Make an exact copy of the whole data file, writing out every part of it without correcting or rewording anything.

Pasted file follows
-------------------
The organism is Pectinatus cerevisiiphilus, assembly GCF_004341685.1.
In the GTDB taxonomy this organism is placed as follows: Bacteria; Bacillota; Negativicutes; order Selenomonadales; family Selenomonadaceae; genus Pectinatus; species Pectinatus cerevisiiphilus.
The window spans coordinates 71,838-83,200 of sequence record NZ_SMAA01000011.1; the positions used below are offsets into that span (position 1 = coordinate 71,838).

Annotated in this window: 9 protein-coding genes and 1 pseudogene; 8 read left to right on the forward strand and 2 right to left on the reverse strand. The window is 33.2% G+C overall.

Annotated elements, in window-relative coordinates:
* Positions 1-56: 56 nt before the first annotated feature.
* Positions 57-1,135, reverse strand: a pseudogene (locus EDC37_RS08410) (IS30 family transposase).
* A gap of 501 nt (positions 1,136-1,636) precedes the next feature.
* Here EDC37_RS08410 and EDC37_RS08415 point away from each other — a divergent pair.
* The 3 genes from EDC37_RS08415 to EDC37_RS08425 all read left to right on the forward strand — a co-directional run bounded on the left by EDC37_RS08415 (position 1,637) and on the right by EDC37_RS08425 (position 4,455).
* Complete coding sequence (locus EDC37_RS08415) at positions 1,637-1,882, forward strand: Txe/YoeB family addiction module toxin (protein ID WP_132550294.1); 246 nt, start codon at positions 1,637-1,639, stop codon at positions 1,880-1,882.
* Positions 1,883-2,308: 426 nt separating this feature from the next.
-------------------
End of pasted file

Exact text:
The organism is Pectinatus cerevisiiphilus, assembly GCF_004341685.1.
In the GTDB taxonomy this organism is placed as follows: Bacteria; Bacillota; Negativicutes; order Selenomonadales; family Selenomonadaceae; genus Pectinatus; species Pectinatus cerevisiiphilus.
The window spans coordinates 71,838-83,200 of sequence record NZ_SMAA01000011.1; the positions used below are offsets into that span (position 1 = coordinate 71,838).

Annotated in this window: 9 protein-coding genes and 1 pseudogene; 8 read left to right on the forward strand and 2 right to left on the reverse strand. The window is 33.2% G+C overall.

Annotated elements, in window-relative coordinates:
* Positions 1-56: 56 nt before the first annotated feature.
* Positions 57-1,135, reverse strand: a pseudogene (locus EDC37_RS08410) (IS30 family transposase).
* A gap of 501 nt (positions 1,136-1,636) precedes the next feature.
* Here EDC37_RS08410 and EDC37_RS08415 point away from each other — a divergent pair.
* The 3 genes from EDC37_RS08415 to EDC37_RS08425 all read left to right on the forward strand — a co-directional run bounded on the left by EDC37_RS08415 (position 1,637) and on the right by EDC37_RS08425 (position 4,455).
* Complete coding sequence (locus EDC37_RS08415) at positions 1,637-1,882, forward strand: Txe/YoeB family addiction module toxin (protein ID WP_132550294.1); 246 nt, start codon at positions 1,637-1,639, stop codon at positions 1,880-1,882.
* Positions 1,883-2,308: 426 nt separating this feature from the next.